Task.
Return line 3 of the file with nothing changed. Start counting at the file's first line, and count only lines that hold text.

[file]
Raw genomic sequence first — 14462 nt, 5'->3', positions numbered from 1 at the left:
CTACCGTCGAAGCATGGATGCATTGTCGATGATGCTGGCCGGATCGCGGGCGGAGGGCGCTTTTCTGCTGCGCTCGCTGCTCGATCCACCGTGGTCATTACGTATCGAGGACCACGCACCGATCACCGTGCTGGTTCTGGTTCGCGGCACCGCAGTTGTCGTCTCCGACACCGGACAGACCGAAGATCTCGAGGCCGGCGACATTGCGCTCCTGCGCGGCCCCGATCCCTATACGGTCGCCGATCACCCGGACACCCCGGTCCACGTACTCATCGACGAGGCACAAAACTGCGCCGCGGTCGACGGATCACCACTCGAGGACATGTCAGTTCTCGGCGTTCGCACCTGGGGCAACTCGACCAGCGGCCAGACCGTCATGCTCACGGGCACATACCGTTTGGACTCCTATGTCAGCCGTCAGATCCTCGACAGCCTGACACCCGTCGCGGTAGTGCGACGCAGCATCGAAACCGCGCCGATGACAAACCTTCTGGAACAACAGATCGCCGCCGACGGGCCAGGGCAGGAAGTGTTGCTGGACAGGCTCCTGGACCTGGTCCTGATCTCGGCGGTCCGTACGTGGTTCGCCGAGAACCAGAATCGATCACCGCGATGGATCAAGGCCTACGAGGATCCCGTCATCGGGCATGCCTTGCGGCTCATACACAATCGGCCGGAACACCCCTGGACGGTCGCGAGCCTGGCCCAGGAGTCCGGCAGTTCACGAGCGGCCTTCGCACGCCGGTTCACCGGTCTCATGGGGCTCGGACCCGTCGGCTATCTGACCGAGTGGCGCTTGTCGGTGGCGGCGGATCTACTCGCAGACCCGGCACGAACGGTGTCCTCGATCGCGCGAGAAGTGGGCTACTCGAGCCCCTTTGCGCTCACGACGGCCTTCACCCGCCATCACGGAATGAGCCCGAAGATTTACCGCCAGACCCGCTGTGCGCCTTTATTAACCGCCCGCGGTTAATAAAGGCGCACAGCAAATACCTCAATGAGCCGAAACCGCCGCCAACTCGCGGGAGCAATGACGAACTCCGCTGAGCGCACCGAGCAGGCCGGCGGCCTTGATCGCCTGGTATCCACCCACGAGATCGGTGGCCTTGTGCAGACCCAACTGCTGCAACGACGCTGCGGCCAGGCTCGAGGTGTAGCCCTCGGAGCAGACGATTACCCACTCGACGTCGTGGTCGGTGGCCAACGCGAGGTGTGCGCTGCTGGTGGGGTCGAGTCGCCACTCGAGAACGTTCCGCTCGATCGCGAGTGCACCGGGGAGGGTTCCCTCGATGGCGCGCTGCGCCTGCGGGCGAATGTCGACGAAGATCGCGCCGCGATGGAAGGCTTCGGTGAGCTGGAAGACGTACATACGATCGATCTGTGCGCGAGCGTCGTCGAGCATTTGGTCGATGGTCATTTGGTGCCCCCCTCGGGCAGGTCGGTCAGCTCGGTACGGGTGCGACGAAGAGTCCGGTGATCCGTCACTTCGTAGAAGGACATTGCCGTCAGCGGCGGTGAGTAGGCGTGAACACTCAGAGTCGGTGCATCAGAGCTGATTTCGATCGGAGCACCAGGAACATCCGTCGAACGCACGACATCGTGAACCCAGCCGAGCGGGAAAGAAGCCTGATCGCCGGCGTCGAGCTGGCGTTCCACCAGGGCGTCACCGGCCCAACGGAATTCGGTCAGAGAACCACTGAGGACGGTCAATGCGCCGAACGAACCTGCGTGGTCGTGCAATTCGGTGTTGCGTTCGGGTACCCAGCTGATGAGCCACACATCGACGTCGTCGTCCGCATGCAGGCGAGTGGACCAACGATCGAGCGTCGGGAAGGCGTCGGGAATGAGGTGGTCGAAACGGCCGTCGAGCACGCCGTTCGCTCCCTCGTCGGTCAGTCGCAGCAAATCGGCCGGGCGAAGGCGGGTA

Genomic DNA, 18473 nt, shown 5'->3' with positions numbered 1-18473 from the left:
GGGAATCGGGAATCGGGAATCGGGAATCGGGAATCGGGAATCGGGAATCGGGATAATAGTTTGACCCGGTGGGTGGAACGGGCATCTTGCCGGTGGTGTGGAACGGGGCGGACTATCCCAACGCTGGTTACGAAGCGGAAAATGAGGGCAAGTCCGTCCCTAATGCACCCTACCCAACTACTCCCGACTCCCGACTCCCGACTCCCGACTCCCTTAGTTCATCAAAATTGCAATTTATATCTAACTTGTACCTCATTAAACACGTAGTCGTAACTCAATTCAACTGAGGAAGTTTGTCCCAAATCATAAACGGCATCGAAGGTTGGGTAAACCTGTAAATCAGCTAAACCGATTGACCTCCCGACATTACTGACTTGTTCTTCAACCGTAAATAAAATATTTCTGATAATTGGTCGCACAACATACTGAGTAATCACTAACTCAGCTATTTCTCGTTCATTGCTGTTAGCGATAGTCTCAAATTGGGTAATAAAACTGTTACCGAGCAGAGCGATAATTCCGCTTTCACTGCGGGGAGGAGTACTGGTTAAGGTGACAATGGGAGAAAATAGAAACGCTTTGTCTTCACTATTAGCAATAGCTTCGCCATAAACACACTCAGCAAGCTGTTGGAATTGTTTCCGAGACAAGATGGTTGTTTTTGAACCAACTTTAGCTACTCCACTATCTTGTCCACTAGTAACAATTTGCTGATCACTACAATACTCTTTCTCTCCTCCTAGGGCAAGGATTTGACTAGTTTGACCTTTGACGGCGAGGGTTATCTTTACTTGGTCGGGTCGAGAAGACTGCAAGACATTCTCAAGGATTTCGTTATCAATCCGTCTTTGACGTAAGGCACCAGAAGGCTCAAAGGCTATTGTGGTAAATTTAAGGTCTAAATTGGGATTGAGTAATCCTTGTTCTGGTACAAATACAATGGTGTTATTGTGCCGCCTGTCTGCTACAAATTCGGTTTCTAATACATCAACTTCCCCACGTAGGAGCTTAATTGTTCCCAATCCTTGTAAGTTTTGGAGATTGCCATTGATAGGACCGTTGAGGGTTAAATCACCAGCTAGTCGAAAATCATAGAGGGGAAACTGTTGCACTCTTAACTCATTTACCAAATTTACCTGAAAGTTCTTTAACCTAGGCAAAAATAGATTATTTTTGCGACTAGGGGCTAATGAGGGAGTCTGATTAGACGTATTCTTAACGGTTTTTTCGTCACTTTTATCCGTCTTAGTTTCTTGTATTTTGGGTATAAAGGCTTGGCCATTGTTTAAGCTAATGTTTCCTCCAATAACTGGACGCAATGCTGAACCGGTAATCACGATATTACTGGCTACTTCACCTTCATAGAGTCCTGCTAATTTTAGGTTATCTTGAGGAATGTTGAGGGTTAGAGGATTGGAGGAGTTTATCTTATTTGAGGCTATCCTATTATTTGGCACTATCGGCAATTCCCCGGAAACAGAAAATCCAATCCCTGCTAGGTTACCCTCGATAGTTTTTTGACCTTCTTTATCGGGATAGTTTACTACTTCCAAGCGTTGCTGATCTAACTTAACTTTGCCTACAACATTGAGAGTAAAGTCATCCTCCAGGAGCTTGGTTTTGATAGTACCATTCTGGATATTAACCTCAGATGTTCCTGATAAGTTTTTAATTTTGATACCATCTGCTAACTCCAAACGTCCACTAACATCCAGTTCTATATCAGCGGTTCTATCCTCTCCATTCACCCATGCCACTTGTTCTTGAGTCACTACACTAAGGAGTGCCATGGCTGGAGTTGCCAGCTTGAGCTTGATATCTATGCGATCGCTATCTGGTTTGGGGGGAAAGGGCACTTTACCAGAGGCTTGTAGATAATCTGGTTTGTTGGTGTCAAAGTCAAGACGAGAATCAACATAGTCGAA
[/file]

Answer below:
Genomic DNA, 18473 nt, shown 5'->3' with positions numbered 1-18473 from the left: